Ben worked construction jobs and at UPS and Two Chicks and a Broom. He continued to play in bands. After three years in While I Breathe I Hope, he joined another punk rock band, First Wave.
He also played in the Angel Sluts. “Contrary to the name, it was just a bunch of really nice guys. We just had fun. We played music just to hang out with our best friends.”
How did “Angel Sluts” go over with his mom and dad? “Not my parents’ favorite band name.”
They continued to be supportive, Ben said. “I feel like as long as I wasn’t in jail they were like, ‘OK.’”
His first band tour was three-months on the road with First Wave. “While I was on that tour, I met a girl in Los Angeles. I ended up moving out there and getting married.”
He was in an indie rock band, The Chase, in LA, but after moving to Memphis, Ben started a punk rock band, The Drawls.
He got a job as an archeology tech for Pan American Consultants, a private cultural management company. “I started taking all these contract jobs through them for the National Forest Service and Army Corps of Engineers and basically wAS doing archeological survey work.”
He only was home eight days a month. “I was still playing music, but it made it harder to be in a band. So, I started taking an acoustic guitar with me on the road. Being gone and being in a marriage that was not healthy, I started writing songs to get through that stuff.”
Those songs were country. “I don’t know any other way to write that kind of stuff without it coming out as just country-folk-Americana.”
After a few years, Ben and his first wife divorced. He met his future wife, Cat Allen, and they now have a daughter, Lily.
Ben began playing more solo shows - and got a good reaction from the audience. “I do have a lot of tattoos and I’m sort of a former punk rock dude who’s playing acoustic guitar. That seems like kind of a standard these days except I don’t have a gravelly voice. I have a pretty tenor register. It’s a pretty clear voice.”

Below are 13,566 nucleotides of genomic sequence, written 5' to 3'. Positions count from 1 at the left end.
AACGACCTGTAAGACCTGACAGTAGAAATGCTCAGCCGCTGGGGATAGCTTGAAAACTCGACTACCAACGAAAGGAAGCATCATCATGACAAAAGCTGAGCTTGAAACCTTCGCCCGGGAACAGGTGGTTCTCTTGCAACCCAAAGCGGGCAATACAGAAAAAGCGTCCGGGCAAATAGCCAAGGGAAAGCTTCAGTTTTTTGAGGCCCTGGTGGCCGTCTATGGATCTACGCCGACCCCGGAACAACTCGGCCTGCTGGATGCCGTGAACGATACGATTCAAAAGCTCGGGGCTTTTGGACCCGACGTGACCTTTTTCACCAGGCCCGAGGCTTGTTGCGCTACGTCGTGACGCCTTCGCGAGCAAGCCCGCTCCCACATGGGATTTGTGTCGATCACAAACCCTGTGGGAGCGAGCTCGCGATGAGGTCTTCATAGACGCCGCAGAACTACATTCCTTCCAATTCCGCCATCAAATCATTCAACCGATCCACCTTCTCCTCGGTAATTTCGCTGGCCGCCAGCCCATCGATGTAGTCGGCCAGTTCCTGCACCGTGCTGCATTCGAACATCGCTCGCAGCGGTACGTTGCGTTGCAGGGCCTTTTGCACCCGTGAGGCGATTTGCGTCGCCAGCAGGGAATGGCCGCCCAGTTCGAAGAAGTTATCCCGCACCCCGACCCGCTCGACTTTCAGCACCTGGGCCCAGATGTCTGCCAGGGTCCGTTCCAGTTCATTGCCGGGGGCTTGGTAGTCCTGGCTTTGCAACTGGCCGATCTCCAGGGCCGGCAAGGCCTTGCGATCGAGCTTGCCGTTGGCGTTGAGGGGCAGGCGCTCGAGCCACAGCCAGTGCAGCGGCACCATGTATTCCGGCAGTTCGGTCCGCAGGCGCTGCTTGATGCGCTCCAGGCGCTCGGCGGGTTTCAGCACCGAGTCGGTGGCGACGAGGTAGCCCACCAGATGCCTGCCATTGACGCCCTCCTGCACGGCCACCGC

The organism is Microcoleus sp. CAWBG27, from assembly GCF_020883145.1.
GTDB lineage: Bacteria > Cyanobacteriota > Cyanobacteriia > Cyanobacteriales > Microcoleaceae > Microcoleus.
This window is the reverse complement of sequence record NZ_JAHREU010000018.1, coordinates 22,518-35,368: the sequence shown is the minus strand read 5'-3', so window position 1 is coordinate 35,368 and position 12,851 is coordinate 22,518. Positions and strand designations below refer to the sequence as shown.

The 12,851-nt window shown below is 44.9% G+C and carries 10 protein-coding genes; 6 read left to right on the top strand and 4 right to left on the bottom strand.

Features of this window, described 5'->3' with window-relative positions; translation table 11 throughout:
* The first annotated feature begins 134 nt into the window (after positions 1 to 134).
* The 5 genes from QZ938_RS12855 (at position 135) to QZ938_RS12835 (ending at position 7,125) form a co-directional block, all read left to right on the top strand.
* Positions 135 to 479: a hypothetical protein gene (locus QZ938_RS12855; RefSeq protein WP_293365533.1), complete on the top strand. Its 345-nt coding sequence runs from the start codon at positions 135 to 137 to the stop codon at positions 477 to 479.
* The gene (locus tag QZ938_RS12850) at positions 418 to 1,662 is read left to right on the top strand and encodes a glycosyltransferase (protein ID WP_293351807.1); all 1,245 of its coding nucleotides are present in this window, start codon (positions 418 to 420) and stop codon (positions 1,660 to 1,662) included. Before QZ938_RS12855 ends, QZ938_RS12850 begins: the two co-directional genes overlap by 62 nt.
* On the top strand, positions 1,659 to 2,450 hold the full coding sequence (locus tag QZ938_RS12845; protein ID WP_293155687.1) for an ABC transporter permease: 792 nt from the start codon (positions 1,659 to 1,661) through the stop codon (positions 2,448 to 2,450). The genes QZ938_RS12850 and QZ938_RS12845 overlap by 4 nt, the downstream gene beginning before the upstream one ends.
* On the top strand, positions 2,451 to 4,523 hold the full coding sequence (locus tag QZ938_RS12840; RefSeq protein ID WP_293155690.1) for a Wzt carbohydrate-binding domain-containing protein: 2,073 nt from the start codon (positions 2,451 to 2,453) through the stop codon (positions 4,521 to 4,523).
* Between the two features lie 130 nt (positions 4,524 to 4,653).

Even his punk rock friends were supportive. “Everybody that I’ve ever played in bands with were like, ‘Man, you should have been doing this the whole time.’”
Ben doesn’t really consider himself ever being a “punk.” “I played punk rock music, but was I ever really a punk? Did I ever really think that punk rock music was going to become a political revolution? No.”
So, what is Ben Abney’s favorite style of music? “I really like singing gospel. I like the way that it’s written. I like the musical structures, especially Southern gospel. That has a lot of roots in working people. I feel like that’s some of the most emotional music ever written.”
Ben continues to write. “I write a lot of stuff about struggling with faith. And whether or not to believe or not to believe.”
He’s working on several albums. “I already have an album written and I’ve started writing the one after that. And then I already have the concept for the one after that.”
Ben recently completed his first year teaching music at Holy Rosary Catholic School. “I absolutely love it. I also cantor for Mass three days a week.”
And, he said, “I have sort of a middle school choir club. We meet on Tuesdays and then they sing with me on Wednesday mornings.”
So, what do the kids think about Ben’s tattoos? “They don’t, really. The administration and I haven’t gotten any sort of negative feedback.”
But, he said, “I wear long sleeves to work.”
Ben Abney & Familiar Faces will play with Kitty Dearing & the Dagnabbits and Justin Vinson & the Wayward Saints at 8 p.m. July 28 at Canvas, 1737 Madison. Cover: $7 at the door.